The IEEE 802.3ah ‘Ethernet in the First Mile’ (EFM) Task Force has made significant progress towards the development of a standard by reaching consensus on critical issues for point-to-point copper and point-to-multi-point optical specifications at its interim meeting in Vancouver, BC on January 6.
The copper sub-task force adopted a technical proposal for the ‘long reach objective,’ which provides copper wire Ethernet specifications at local loop lengths of 2,700 metres. This sub-task force had considered two proposals, one based on G.SHDSL and another based on ADSL+.
It chose G.SHDSL, which had strong support from service providers. In making this choice, and another one for the selection of an encapsulation mechanism for the PHY, the copper sub-task force will be able to keep pace with the efforts of the other three sub-task groups in the IEEE P802.3ah effort.
The optical sub-task force also adopted specifications for point-to-multipoint (or Ethernet passive optical networks, EPON) optical transceivers, so first-mile components can be manufactured at a lower cost than those made in accord with alternative APON (asynchronous transfer mode passive optical network) technology.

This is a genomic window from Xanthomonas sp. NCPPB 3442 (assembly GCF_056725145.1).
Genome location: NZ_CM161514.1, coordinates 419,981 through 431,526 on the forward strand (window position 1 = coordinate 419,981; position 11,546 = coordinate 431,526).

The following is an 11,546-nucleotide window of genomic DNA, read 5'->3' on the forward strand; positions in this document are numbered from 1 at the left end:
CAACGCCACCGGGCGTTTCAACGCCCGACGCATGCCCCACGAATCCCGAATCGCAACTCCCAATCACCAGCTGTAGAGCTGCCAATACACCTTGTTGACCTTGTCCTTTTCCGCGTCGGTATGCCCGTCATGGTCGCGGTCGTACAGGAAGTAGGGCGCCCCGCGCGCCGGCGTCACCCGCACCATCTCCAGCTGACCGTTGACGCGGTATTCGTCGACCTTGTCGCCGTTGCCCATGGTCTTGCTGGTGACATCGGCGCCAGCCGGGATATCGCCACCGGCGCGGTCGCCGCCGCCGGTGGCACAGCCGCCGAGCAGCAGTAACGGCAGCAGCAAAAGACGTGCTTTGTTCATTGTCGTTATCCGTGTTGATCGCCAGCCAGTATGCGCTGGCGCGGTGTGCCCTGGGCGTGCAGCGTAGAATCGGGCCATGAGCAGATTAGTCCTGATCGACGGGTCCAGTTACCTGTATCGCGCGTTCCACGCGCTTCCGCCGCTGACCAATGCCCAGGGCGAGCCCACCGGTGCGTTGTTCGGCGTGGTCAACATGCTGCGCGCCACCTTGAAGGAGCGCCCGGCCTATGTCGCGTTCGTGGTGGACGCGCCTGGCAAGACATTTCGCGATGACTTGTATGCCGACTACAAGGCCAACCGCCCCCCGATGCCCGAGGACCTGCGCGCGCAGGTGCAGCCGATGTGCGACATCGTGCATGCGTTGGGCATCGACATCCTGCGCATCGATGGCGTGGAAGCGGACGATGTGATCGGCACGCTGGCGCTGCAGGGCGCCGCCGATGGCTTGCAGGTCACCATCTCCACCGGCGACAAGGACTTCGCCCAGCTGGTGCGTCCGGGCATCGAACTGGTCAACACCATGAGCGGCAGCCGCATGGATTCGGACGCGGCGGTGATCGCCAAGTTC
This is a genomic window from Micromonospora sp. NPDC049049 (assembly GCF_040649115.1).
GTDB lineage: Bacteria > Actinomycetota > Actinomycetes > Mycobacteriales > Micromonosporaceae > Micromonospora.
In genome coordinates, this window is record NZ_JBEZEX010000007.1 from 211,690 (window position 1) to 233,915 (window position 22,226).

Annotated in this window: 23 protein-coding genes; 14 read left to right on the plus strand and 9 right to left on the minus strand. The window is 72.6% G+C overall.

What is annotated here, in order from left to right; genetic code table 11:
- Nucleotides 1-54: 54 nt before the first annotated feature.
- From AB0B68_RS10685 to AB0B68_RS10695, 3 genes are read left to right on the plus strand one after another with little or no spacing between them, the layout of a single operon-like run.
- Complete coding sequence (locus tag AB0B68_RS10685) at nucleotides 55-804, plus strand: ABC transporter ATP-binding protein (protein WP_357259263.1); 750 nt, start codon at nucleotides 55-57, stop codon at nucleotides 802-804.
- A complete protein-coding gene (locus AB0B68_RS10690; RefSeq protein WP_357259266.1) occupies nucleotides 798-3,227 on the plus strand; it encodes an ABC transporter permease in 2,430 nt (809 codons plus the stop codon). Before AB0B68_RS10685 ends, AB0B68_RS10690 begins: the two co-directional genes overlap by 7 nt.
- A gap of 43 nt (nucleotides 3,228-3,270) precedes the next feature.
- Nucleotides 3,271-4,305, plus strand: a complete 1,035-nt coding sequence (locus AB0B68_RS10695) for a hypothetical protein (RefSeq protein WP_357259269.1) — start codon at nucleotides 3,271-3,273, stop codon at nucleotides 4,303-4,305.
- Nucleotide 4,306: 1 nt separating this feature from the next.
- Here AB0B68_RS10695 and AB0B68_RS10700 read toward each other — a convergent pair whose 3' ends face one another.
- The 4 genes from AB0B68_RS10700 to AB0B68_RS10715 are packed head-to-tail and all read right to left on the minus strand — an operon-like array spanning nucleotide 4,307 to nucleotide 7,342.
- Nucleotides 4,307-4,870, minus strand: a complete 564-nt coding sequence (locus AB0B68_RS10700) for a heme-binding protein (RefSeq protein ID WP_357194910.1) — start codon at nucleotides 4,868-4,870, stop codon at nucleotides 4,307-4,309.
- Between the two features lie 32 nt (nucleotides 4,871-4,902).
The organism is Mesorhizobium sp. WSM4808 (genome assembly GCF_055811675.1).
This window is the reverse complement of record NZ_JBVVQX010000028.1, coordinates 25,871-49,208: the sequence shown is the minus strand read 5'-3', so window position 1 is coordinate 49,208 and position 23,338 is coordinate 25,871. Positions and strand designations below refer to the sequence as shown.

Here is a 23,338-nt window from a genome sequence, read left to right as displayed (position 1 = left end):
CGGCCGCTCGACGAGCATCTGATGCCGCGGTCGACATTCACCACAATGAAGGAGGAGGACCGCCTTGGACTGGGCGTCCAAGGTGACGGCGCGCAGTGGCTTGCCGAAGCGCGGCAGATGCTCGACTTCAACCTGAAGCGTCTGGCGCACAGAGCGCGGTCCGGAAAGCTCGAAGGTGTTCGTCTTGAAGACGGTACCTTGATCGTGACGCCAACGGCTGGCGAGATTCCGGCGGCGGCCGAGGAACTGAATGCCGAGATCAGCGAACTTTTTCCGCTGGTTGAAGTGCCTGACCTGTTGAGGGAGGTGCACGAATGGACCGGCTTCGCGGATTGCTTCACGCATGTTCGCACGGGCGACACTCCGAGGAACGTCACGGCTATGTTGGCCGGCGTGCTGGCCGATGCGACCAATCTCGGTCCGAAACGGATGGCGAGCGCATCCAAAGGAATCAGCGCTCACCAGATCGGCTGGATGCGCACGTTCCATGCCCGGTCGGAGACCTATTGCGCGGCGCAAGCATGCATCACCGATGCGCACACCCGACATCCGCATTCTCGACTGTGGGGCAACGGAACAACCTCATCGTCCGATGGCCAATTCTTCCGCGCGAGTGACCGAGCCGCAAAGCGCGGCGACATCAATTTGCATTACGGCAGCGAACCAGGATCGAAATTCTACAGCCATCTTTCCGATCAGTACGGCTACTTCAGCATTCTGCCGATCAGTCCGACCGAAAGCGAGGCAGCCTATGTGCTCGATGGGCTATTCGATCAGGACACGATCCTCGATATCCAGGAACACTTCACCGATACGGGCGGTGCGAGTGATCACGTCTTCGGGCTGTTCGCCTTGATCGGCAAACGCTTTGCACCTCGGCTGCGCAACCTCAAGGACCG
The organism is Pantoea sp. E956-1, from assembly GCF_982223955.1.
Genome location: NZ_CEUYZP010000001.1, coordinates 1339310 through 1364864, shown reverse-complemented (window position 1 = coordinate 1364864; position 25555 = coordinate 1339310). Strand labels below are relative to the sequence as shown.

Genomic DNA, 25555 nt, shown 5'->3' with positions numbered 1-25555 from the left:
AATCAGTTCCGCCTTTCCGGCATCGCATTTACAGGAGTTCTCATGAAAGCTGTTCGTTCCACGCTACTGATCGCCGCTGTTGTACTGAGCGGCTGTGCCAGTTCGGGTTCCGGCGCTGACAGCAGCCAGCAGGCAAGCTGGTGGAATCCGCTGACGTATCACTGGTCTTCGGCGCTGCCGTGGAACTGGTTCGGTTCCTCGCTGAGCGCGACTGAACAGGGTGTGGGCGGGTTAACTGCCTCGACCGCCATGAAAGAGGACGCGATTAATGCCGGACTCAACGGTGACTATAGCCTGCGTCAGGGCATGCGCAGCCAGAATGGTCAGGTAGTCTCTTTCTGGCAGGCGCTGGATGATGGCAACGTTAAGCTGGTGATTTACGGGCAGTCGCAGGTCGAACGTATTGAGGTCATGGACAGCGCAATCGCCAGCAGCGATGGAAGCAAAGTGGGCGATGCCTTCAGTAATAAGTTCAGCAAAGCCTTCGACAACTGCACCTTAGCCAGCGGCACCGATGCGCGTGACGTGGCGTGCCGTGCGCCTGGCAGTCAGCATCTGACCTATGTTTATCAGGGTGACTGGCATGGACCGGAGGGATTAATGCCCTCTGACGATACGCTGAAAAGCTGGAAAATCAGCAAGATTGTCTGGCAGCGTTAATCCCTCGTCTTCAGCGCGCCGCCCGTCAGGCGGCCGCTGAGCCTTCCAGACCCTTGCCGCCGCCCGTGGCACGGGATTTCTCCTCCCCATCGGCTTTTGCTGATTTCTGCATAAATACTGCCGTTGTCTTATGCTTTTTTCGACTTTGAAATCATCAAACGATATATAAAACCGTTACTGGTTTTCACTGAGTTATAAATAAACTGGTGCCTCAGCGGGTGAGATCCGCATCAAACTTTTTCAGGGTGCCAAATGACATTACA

The decisions have allowed an updated draft of the IEEE P802.3ah document to be circulated for review to the members of the Task Force.
The IEEE P802.3ah EFM draft standard encompasses key technical elements needed to deploy broadband Ethernet services to business and residential users. The goal is to provide a range of benefits over traditional first mile technologies concerning cost, network simplicity, packet-based efficiency, bandwidth, scaling and provisioning.
The draft standard supports three subscriber access network topologies and physical layers: point-to-point copper over the installed copper plant; point-to-point optical fibre; and point-to-multipoint fibre.
The standard will also define common EFM operations, administration and maintenance procedures and practices.